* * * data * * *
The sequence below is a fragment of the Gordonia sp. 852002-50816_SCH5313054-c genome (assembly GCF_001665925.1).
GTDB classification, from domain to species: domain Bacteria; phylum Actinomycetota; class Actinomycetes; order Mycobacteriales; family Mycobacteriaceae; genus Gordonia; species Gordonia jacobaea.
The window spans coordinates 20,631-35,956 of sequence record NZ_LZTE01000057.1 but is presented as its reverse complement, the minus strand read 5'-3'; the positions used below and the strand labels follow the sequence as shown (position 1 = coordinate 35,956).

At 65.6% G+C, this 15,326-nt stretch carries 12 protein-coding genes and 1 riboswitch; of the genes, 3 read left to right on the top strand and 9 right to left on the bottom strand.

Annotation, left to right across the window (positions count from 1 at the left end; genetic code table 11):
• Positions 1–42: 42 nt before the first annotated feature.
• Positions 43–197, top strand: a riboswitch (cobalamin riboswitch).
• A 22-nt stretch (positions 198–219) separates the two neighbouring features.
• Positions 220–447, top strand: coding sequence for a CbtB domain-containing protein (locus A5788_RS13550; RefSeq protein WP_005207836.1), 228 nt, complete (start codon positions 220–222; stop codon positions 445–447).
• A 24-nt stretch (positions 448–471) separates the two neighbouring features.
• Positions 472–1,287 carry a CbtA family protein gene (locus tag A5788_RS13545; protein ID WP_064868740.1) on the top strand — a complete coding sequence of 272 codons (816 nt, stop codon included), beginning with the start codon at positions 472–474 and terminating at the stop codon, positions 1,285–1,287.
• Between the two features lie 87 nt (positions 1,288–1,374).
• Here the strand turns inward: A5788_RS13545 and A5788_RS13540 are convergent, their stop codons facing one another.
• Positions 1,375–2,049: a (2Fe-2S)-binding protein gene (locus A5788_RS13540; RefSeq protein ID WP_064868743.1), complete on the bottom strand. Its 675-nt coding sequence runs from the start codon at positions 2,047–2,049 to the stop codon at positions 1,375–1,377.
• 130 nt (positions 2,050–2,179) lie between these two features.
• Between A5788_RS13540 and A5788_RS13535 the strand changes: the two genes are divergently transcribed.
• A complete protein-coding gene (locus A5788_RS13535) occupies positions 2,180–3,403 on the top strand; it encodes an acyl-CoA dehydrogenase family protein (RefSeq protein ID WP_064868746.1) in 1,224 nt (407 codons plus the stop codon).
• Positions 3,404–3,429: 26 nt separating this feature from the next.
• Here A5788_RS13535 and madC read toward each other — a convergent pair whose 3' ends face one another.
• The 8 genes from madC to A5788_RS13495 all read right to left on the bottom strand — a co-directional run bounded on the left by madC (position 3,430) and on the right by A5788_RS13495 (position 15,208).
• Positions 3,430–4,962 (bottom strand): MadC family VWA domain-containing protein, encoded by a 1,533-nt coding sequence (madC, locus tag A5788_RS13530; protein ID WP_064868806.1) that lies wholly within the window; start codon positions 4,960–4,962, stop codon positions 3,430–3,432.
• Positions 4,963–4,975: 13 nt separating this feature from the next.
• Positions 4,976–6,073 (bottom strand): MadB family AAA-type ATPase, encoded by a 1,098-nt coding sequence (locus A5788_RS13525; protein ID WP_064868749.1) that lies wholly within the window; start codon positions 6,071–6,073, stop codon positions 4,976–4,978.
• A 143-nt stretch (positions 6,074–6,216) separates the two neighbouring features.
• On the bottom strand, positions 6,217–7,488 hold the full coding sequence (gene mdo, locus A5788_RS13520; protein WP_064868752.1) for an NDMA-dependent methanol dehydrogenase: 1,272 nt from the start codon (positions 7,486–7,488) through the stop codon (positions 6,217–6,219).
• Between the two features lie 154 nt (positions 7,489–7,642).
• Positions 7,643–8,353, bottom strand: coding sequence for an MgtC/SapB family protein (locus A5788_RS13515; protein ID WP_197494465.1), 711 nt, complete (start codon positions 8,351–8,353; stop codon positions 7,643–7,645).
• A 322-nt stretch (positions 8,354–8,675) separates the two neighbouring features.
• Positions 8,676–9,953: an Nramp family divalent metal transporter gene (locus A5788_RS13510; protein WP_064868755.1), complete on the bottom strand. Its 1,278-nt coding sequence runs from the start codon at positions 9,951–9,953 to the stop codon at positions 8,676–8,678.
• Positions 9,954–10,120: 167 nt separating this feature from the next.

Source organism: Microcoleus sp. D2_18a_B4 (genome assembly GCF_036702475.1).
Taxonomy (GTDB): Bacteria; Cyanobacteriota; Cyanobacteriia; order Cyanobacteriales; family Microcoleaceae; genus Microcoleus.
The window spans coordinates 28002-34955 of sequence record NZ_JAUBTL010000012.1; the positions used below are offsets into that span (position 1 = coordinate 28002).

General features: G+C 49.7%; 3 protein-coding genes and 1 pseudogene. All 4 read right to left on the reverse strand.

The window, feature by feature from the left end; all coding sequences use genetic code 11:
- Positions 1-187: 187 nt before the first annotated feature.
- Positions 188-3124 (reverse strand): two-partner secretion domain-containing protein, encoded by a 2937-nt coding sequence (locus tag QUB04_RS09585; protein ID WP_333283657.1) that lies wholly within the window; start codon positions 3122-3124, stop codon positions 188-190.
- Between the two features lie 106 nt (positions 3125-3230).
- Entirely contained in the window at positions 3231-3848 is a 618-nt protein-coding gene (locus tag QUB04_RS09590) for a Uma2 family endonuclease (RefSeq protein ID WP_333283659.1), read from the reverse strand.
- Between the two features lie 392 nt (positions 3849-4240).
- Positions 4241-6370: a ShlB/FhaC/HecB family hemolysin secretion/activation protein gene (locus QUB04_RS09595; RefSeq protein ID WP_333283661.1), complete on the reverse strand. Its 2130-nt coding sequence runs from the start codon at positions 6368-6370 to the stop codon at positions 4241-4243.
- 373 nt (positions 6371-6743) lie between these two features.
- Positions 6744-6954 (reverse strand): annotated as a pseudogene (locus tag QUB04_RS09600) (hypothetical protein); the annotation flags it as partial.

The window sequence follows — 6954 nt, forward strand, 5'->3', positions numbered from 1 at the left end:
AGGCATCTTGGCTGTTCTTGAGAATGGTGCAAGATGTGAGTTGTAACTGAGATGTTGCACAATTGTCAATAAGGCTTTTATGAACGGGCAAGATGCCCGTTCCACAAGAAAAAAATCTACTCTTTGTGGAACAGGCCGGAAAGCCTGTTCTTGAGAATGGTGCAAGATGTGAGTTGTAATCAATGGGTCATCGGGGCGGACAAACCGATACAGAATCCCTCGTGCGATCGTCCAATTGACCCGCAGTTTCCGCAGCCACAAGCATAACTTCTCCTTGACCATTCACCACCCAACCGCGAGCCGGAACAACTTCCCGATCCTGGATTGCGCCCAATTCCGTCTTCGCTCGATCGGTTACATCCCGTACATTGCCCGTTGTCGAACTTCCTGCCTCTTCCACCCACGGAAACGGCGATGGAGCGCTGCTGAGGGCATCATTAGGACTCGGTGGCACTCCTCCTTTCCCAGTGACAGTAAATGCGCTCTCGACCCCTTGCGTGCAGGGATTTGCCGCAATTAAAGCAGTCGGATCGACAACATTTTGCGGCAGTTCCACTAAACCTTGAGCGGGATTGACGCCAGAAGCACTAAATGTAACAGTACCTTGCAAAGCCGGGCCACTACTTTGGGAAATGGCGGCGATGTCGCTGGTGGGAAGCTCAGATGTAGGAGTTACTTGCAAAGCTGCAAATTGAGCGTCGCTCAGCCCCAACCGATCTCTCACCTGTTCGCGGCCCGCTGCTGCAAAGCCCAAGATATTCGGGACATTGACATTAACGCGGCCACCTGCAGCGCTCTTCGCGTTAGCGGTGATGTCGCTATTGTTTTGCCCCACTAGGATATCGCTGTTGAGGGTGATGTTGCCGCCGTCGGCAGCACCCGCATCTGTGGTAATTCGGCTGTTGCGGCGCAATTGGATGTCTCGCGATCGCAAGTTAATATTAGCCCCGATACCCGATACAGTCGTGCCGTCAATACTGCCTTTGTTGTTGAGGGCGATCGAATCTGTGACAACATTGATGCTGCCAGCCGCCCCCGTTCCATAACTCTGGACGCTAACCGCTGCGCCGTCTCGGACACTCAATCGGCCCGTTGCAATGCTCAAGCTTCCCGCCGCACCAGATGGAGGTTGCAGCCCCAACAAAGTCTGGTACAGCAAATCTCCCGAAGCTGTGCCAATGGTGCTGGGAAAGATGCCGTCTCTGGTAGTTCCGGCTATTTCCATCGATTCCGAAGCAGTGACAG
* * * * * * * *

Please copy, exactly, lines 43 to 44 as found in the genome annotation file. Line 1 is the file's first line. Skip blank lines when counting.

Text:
- Positions 6744-6954 (reverse strand): annotated as a pseudogene (locus tag QUB04_RS09600) (hypothetical protein); the annotation flags it as partial.

The window sequence follows — 6954 nt, forward strand, 5'->3', positions numbered from 1 at the left end: